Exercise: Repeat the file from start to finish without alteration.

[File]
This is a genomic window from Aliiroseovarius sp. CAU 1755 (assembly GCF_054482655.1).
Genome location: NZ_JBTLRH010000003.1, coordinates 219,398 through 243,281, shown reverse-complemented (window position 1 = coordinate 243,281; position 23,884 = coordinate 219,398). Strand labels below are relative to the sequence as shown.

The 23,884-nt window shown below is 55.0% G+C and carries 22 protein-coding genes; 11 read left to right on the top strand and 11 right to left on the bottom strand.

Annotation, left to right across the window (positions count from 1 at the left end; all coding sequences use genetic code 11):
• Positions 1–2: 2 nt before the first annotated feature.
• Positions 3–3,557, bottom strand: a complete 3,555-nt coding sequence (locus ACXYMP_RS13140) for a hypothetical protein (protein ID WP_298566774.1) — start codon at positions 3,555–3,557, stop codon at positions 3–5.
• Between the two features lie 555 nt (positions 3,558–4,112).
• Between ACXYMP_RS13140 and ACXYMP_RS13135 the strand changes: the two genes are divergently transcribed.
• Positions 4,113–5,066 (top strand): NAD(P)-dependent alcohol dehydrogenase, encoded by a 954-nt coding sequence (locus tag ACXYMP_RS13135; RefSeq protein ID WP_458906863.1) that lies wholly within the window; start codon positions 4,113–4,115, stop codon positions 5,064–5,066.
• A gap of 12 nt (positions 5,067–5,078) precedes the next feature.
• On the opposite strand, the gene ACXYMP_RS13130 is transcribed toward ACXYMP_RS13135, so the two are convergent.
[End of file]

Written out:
This is a genomic window from Aliiroseovarius sp. CAU 1755 (assembly GCF_054482655.1).
Genome location: NZ_JBTLRH010000003.1, coordinates 219,398 through 243,281, shown reverse-complemented (window position 1 = coordinate 243,281; position 23,884 = coordinate 219,398). Strand labels below are relative to the sequence as shown.

The 23,884-nt window shown below is 55.0% G+C and carries 22 protein-coding genes; 11 read left to right on the top strand and 11 right to left on the bottom strand.

Annotation, left to right across the window (positions count from 1 at the left end; all coding sequences use genetic code 11):
• Positions 1–2: 2 nt before the first annotated feature.
• Positions 3–3,557, bottom strand: a complete 3,555-nt coding sequence (locus ACXYMP_RS13140) for a hypothetical protein (protein ID WP_298566774.1) — start codon at positions 3,555–3,557, stop codon at positions 3–5.
• Between the two features lie 555 nt (positions 3,558–4,112).
• Between ACXYMP_RS13140 and ACXYMP_RS13135 the strand changes: the two genes are divergently transcribed.
• Positions 4,113–5,066 (top strand): NAD(P)-dependent alcohol dehydrogenase, encoded by a 954-nt coding sequence (locus tag ACXYMP_RS13135; RefSeq protein ID WP_458906863.1) that lies wholly within the window; start codon positions 4,113–4,115, stop codon positions 5,064–5,066.
• A gap of 12 nt (positions 5,067–5,078) precedes the next feature.
• On the opposite strand, the gene ACXYMP_RS13130 is transcribed toward ACXYMP_RS13135, so the two are convergent.